Next, we examined uteri from pregnant mutant dams at 15.5 dpc and observed black discoloured uteri, indicative of dead/resorbed foetuses (Fig. 5Ce,h; N = 5/5). Normal foetal development was observed in control females (Fig. 5Cd,g; N = 10/10). Histological examination of 15.5 dpc pregnant uteri from the mutant females revealed disorganised pink/red necrotic mass at the site of implantation, which further confirmed abnormalities during foetal development (Fig. 6D–F). To further examine the fertility of mutant mice we time mated the mutant females (N = 6) with wild type males of known fertility. We observed reduction in average pup number per litter (3.8 ± 1.13; Table 1). None of the pups (N = 38) from 10 litters were of the mutant genotype. To confirm if foetal mortality is the reason for reduced litter size, we collected uteri from 15.5 dpc pregnant mutant females and found a significant number of dead foetuses (4.5 ± 1/litter) in mutant mice (Fig. 5Ci–l).
To investigate the reasons for foetal lethality in mutant females, we performed histological examination of 8.5 dpc embryos and found a disorganised development of all three germ layers in mutants compared to controls (Fig. 6A–C). We selected the 8.5 dpc time point because at this stage there was no gross difference in the number or size of implantation sites (Fig. 5Ca–c). Analysis of βcatenin expression in embryos collected from 8.5 dpc time mated control females depicted only membranous expression of βcatenin in controls (Fig. 7A–C). However, both cytoplasmic and nuclear accumulation of βcatenin was seen in embryos collected from mutant mice (Fig. 7D–I). LacZ expression only in the mutant embryos from the Ctnnb1ex3/lacZcko dams confirmed recombination in embryonic tissues (Fig. 7Ja,b). Next, we examined the expression of Ecadherin, a marker for the endodermal layer of the gut and the surface ectoderm of 8.5 dpc embryos24, in control and mutant mice (Fig. 8A–I). Compared to controls (Fig. 8A–C), abnormally increased Ecadherin expression was detected in mutant embryos (Fig. 8D–I). A similar expression pattern for βcatenin and Ecadherin was also observed in 10.5dpc mutant embryos (SFigs 5 and 6). This suggests that the embryonic germ layers are not formed normally in mutant embryos. To rule out the possible loss of progesterone to the foetal death phenotype, we analysed control and mutant ovaries from 8.5 and 15.5 dpc pregnant females and confirmed the presence of corpora lutea in ovaries from both groups (Fig. 9A–D). In summary, these findings have demonstrated that constitutive activation of WNT/βcatenin in oocytes causes defects in the development of embryonic germ layers, leading to infertility/subfertility due to foetal death.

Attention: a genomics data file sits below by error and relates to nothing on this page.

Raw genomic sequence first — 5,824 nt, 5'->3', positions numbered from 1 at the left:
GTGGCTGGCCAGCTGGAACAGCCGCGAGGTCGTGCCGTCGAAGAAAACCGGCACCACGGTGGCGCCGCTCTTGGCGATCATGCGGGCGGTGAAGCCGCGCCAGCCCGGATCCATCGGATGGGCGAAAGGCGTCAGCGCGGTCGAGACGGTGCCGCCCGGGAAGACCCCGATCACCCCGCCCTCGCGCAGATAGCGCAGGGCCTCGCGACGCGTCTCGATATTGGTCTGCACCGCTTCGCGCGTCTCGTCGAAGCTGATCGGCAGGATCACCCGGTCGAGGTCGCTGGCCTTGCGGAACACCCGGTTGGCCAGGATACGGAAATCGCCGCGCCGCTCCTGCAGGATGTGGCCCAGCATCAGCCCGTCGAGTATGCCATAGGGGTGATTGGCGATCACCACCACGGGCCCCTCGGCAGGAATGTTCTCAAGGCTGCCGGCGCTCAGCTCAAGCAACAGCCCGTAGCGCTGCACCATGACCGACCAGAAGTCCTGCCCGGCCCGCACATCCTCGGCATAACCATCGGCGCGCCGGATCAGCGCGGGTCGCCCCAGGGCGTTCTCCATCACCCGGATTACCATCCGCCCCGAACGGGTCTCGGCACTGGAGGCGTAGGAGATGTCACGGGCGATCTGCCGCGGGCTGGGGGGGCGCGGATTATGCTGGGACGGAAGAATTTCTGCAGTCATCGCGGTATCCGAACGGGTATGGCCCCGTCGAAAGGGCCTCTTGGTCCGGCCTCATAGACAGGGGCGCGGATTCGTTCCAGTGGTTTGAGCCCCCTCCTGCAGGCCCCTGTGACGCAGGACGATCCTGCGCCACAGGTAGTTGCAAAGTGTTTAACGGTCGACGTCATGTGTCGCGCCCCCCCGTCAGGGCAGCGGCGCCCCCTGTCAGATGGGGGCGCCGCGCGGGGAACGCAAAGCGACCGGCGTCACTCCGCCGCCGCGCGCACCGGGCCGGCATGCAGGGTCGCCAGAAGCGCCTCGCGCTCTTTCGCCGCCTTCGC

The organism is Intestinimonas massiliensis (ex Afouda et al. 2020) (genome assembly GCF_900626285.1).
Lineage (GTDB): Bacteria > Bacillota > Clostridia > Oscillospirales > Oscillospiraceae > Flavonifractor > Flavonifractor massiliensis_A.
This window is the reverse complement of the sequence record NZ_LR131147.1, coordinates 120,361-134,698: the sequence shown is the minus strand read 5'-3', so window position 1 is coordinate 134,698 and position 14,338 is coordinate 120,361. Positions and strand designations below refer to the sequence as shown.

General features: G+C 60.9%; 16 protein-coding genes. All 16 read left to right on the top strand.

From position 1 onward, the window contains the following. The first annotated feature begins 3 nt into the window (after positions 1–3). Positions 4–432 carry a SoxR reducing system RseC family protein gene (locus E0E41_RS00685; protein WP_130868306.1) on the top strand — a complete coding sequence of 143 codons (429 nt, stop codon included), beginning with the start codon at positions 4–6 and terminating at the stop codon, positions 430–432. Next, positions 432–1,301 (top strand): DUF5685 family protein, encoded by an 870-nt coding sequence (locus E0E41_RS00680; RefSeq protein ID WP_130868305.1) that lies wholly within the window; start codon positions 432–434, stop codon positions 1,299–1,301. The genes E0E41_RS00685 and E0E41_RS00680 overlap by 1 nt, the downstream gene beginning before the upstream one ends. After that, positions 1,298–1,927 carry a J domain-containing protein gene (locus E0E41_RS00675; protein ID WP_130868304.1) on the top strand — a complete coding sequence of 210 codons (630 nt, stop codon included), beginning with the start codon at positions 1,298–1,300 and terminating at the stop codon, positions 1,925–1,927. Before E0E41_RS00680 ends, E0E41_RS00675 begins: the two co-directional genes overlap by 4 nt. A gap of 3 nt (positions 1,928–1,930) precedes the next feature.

WNT signalling plays a major role in organogenesis and oncogenesis of the reproductive tract3,13,25,26. We have previously shown that balanced WNT signalling is essential for the proper development of reproductive tract organs and fertility3,4. Deregulated WNT signalling causes defects in gonadal cell proliferation and differentiation resulting in the genesis of ovarian and testicular cancers4,26,27. Importantly, 71% of Sertoli cell tumour patients present with activating mutations in the Ctnnb1 gene and show cytoplasmic/nuclear accumulation of this protein10. Similarly, 16–38% of human ovarian endometrioid adenocarcinoma patients, a subtype of ovarian epithelial cancer, harbour activating mutations in the βcatenin gene28. In mouse models, activation of WNT/βcatenin signalling by the deletion of exon 3 of βcatenin or truncation of Apc results in the development of similar ovarian and testicular tumours12,26,28, providing strong evidence for the involvement of this pathway in the pathogenesis of these cancers. Whether dysregulated WNT signalling also contributes to the formation of ovarian germ cell tumours is currently unknown. In this study, we have shown that sustained activation of βcatenin in ovarian germ cells is unable to initiate tumorigenic growth of these cells, suggesting limited involvement of this pathway in ovarian germ cell tumours.